How might all this change retailing?

The hard discounters are likely to increase their share for the foreseeable future, just like the no-frills airlines have done in the past decade. That is why supermarkets are trying to become more like them, launching their own budget ranges, just as British Airways launched Go and BMI launched BMI Baby in the 1990s.

So which is the cheapest supermarket?

Although prices at the Big Four change, Asda has won The Grocer magazine's title of cheapest supermarket for 11 years running. At the start of this month, The Grocer's check on 33 common products established this result: Asda (£48.78); Tesco (£50.73); Morrisons (£52.36); Sainsbury's £52.46); and Waitrose (£57.94.). Waitrose cost 18 per cent more than Asda. But Aldi and Lidl have been found to cheaper than all of them – about 20 per cent cheaper than Tesco.

So how can I save money?

Research by the Government's environmental body Wrap shows that shoppers waste around one third of food – equivalent to getting home and dumping one in three bags straight in the bin. It advises people to plan more meals and buy more frozen ingredients. Making meals from fresh ingredients is far cheaper than buying processed food.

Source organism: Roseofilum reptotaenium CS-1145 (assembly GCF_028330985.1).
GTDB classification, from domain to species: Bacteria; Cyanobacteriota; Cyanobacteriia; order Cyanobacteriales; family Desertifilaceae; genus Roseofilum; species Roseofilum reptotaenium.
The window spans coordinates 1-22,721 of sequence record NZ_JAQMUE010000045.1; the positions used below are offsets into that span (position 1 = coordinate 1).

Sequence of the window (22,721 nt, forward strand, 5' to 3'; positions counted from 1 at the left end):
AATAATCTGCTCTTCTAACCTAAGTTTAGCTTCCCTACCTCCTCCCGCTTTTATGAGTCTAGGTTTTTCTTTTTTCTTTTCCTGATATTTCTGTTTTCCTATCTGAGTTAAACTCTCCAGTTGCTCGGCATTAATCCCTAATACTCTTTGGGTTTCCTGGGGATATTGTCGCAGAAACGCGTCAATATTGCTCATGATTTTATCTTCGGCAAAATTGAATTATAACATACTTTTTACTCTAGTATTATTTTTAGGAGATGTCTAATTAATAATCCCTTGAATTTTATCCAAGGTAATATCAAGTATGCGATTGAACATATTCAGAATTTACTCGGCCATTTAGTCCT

Cutting out supermarkets altogether can deliver even better value, according to some studies. Author Kate Lock found that her £16 organic box was between 23 and 64 per cent cheaper than equivalent produce at Tesco and Sainsbury in her home city of York this summer. Only non-organic produce at market stalls was cheaper, by up to 10 per cent. A survey in 2006 by the New Economics Foundation found that food at Queens Market in east London was 53 per cent cheaper than the local Asda.

So are prices coming down?


* Tesco, Asda, Sainsbury's and Morrisons say they're cutting the price of 9,000 products

* Supermarkets need to appeal to credit crunch shoppers who face surging bills

* The Big Four need to compete with the budget European shops Aldi and Lidl


* Supermarkets can't be cutting prices if they are still rising – and they are

* Many of the promotions end after a few weeks or even a weekend

* Stores make their fattest profits from processed foods, not staples